And on an individual level, tigre´s explanation should run in many families (even one or the other professional may tell it to her/his clients).

  8. Otrame says

    More than 20 years ago I met a young man in his early twenties who I liked a lot. Bright, fun-loving. A smart-ass with a good heart. Over the years I’ve watched him struggle. Never quite happy, disastrous relationships. He became more and more petty and ego-driven and spent more and more time with his two great fascinations, Masonry and the Catholic Church. The last time I saw him he was wearing a dog collar. He had gone to seminary and is now a priest. He is not 50 yet but it won’t be long.

    Here’s the thing. The day I met him my gaydar when off like a bomb. I wasn’t the only one who noticed at the time or since. Yet all his (disastrous) relationships have been with women. I think he has been fighting who he really is for his whole life. I think his priesthood is just another tactic in that battle. After all, giving up sex he doesn’t really want is not hard. Note I am not concerned that he will be a danger to children. I think he is seeking sanctuary from a part of himself he cannot accept. And as a bonus he gets attention and automatic “respect” to feed his battered ego.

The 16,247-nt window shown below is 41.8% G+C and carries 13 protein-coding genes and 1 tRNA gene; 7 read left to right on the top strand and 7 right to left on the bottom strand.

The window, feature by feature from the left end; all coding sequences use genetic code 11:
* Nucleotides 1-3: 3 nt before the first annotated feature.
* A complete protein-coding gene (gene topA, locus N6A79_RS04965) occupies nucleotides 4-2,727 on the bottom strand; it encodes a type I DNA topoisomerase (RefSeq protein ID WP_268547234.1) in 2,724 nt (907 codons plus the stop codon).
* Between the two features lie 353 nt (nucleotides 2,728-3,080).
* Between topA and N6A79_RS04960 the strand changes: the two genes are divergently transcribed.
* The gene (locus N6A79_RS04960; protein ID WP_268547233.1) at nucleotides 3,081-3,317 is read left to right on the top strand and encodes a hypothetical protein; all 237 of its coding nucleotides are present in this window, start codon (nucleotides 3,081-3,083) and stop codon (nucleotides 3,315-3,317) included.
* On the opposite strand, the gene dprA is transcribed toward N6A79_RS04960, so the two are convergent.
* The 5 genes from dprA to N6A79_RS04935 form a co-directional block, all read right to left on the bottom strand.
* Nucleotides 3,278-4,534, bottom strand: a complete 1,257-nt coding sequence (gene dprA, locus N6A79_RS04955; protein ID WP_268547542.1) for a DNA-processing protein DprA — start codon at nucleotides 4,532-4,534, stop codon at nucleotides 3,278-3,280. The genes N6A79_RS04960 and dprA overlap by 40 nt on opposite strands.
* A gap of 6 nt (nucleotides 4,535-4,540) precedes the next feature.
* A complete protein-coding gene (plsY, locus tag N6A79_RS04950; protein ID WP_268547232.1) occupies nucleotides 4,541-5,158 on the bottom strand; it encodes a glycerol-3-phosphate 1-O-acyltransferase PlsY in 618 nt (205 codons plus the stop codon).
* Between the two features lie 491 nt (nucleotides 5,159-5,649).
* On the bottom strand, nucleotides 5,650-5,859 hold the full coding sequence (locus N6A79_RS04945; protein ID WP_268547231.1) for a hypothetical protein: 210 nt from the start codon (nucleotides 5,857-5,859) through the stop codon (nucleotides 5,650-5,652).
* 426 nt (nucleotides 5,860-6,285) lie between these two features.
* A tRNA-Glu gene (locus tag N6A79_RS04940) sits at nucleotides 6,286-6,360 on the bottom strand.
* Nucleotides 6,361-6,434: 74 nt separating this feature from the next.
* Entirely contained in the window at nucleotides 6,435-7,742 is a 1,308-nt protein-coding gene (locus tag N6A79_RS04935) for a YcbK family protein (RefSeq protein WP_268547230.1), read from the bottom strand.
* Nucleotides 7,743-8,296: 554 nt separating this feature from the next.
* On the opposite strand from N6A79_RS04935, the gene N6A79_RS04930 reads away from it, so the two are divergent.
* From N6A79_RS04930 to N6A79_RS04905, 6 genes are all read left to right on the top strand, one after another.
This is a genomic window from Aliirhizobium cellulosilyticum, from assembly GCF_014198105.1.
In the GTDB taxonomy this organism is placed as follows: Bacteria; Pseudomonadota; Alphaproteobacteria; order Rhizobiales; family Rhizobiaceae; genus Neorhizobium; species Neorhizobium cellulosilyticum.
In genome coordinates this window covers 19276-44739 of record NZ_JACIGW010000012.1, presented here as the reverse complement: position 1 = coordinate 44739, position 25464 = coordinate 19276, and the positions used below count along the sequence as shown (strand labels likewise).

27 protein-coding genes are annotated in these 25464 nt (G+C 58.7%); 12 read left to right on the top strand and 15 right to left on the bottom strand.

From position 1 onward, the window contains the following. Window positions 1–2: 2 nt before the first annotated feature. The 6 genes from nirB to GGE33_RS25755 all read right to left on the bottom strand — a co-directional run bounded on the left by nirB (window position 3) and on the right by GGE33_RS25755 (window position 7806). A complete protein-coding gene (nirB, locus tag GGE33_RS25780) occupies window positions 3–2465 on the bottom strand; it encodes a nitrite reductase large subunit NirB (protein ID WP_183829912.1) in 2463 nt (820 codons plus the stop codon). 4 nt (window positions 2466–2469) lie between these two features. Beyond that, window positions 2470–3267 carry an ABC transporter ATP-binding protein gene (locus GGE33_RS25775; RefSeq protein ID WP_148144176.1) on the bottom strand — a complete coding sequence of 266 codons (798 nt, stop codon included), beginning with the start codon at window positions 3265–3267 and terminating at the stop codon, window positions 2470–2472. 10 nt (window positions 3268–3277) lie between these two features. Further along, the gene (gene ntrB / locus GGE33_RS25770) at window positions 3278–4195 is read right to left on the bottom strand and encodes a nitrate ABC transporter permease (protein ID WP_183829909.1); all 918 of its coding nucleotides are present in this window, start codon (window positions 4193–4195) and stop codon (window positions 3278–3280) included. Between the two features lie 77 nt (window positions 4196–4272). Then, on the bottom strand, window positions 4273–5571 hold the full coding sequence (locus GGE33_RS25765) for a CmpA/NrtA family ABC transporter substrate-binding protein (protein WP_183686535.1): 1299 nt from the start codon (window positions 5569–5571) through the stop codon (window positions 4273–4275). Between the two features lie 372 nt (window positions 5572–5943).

I wonder how many over-50 seminarians are there in response to a profound dissatisfaction with their lives, either for internal reasons, like my friend, or external ones. Mid-life crisis hits some men pretty hard, and while the traditional response is to get a young girl friend and a sports car, for some, becoming a “man of God” may seem reasonable.

    The reason for the change in demographics in seminaries is that there is ROOM there for the older men. Because too few younger men aren interested. And the seminaries are taking them because they are desparate. I think that is the explanation for the observed phenomenon.

    Of course, that may be wishful thinking.